Pioneering journalist Ethel Lois Payne used her skills as the Washington correspondent for the Chicago Defender to elevate civil rights issues to the national agenda in the 1950s and 60s. She publicly prodded President Dwight D. Eisenhower to support desegregation, and her reporting on legislative and judicial civil rights battles enlightened and motivated black readers. At considerable personal risk, she covered events such as the Montgomery bus boycott, the desegregation of the University of Alabama, and the Little Rock school crisis. Moreover, she traveled overseas to write about the service of black troops in Vietnam. President Lyndon B. Johnson recognized Payne’s pivotal role by presenting her with pens used in signing the Civil Rights Act and the Voting Rights Act. As a trailblazing black woman in an industry dominated by white men, she capped her career by becoming the first female African American radio and television commentator on a national network, working for CBS.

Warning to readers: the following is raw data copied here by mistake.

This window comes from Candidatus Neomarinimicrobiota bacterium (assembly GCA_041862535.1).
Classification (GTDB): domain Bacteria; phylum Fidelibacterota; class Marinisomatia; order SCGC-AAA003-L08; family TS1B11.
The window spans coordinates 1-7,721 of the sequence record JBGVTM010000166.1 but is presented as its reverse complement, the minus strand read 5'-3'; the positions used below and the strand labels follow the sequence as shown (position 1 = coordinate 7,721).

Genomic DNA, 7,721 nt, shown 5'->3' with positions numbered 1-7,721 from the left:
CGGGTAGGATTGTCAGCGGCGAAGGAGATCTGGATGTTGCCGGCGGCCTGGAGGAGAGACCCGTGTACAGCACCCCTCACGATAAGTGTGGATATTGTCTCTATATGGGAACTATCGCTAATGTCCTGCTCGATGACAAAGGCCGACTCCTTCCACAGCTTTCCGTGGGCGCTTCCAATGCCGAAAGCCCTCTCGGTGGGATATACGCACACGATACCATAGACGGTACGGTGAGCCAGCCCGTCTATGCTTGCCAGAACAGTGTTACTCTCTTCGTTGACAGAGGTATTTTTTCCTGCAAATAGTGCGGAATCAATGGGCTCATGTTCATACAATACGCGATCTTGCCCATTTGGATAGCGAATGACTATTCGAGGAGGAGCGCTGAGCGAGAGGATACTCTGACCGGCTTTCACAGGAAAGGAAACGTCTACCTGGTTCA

Speaker: James McGrath Morris
Morris earned his bachelor’s degree from American University and his master’s from George Washington University. He has written extensively for newspapers and magazines, as well as academic journals -- and is the author of acclaimed biographies and narrative non-fiction. Prior to becoming a full-time writer, Morris spent a decade as a journalist, a decade working in the book and magazine business, and a decade as a high school teacher. He is the former president of Biographers International Organization, of which he was among the original founders. Great Lives “regulars” will fondly recall his superb 2011 presentation on Joseph Pulitzer, based on his prize-winning book Pulitzer: A Life in Politics, Print, and Power.